I picked this up off of S&S¿s Galley Grab because I thought it looked interesting¿and it was. ¿Witchlanders¿ is an incredibly intriguing story, one that will be hard to put down. I wasn¿t sure what to expect going on. I was surprised, although incredibly pleased, to find out the story is told through two different male point-of-views. Lena Coakley managed to create two incredibly believable male characters: Ryder and Falpian.In the beginning, I found myself disliking Ryder, a witchlander. He¿s grown up not believing in witches and magic. He¿s believed that his mother found magic to be foolish, until he finds her throwing the bones. She sees danger coming and Ryder thinks she¿s acting foolish, insisting that there is no danger headed their way. When the coven comes to decide if the village is in danger, as Ryder¿s mother suggested, they tell her that she was wrong. And she willingly accepts their decision, for you do not question the witches. As they make their way back, the coven leaves with Ryder¿s two sisters, leaving him alone with his mother. After speaking with his mother, Ryder sets off to the river in search of a fish for her, the only food she¿s willing to eat. What he doesn¿t realize is that she¿s trying to keep him safe. For her bones were right, there is danger headed their way, a danger built from the earth itself ¿ a danger that can¿t harm them in the river.It isn¿t until the attack that Ryder begins to realize his mother was right. He sets off to the coven, only to be told that his mother was responsible for the attack, something he swears isn¿t possible. It¿s hard not to sympathize with him at this point. He¿s not sure what¿s happened to his mother, his sisters are now living with the coven, and his father passed leaving him the man of the house. He could stay behind with his sisters, stay with the coven his mother hates, or he can fix things. There¿s a baen in his head, he hears them in his dreams, and he¿s going to find them and kill them.Trying not to spoil the rest of the story, I¿ll go on to say this: ¿Witchlanders¿ is an engrossing fantasy novel. This is a book worth checking out.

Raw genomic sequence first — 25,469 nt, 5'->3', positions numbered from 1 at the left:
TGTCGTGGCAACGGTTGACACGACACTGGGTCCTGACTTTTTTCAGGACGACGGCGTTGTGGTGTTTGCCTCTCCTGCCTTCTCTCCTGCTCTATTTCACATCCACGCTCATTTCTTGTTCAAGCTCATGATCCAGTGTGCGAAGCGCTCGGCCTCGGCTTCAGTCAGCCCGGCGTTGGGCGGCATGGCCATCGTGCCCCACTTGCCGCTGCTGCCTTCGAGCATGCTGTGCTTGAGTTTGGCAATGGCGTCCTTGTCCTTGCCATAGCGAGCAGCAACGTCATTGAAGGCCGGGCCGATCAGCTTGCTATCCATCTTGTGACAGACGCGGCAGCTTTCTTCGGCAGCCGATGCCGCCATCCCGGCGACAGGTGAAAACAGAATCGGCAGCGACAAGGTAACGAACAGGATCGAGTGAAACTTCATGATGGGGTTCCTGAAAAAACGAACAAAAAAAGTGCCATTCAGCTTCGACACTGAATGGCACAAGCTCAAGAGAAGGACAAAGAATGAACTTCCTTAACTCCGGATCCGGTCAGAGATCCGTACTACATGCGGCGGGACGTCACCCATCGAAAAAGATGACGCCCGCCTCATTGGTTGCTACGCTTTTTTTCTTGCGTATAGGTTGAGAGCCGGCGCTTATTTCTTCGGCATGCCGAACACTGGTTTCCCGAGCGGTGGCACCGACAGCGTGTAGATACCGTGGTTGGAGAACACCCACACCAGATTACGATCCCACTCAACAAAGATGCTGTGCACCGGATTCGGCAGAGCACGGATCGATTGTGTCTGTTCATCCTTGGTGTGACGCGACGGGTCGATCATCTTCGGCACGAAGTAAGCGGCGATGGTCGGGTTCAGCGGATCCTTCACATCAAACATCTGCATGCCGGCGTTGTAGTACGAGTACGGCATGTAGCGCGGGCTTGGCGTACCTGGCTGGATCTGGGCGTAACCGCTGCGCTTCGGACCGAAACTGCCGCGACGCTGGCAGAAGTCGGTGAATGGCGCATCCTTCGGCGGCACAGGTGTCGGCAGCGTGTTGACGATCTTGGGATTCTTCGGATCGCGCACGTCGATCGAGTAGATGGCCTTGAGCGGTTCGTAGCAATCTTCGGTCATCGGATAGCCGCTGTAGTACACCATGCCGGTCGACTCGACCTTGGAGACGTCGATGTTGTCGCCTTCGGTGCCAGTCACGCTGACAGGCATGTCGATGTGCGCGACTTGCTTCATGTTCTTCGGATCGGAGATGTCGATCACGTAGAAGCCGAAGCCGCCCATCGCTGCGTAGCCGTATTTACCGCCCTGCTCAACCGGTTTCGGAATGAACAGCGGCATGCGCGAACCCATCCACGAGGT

My Review:Straight up, Witchlanders wasn't my cup of tea. It took me so long to get into the story. I started it, than started another books - finished them - then went back to this one. I just couldn't get into it. Witchlanders started out dull to me, there wasn't enough to keep me interested. Ryder, the main character, worked in the hicca fields to support his family. Mabis was dependent on a drug like flower and everyone wanted more than what they had. And there was some background information on the Witchlanders and the Baen, but as I said, there wasn't enough.Lena Coakley's writing wasn't terrible, I just couldn't get into it. Though after I finished about half the book, it started to look up! Ryder set out on an adventure and the story took shape. The characters grew, the plot thickened and I was captivated. But this didn't last till the end unfortunately. It was over within a few chapters.I really did like Ryder though, he was a strong character and it was nice to see a female author write a male main character and do it easily and make it work. Ryder has to take on a lot of responsibilities and his stubborn and reluctant attitude flow well with the story.The idea of witches, witch magic and throwing bones to see outcomings is original and I was definitely intrigued. But I just couldn't get into it. There were so many good moments throughout Witchlanders that had me on the edge of my seat, pushing me to read more, but not enough of those moments to make this debut novel a memorable read for me.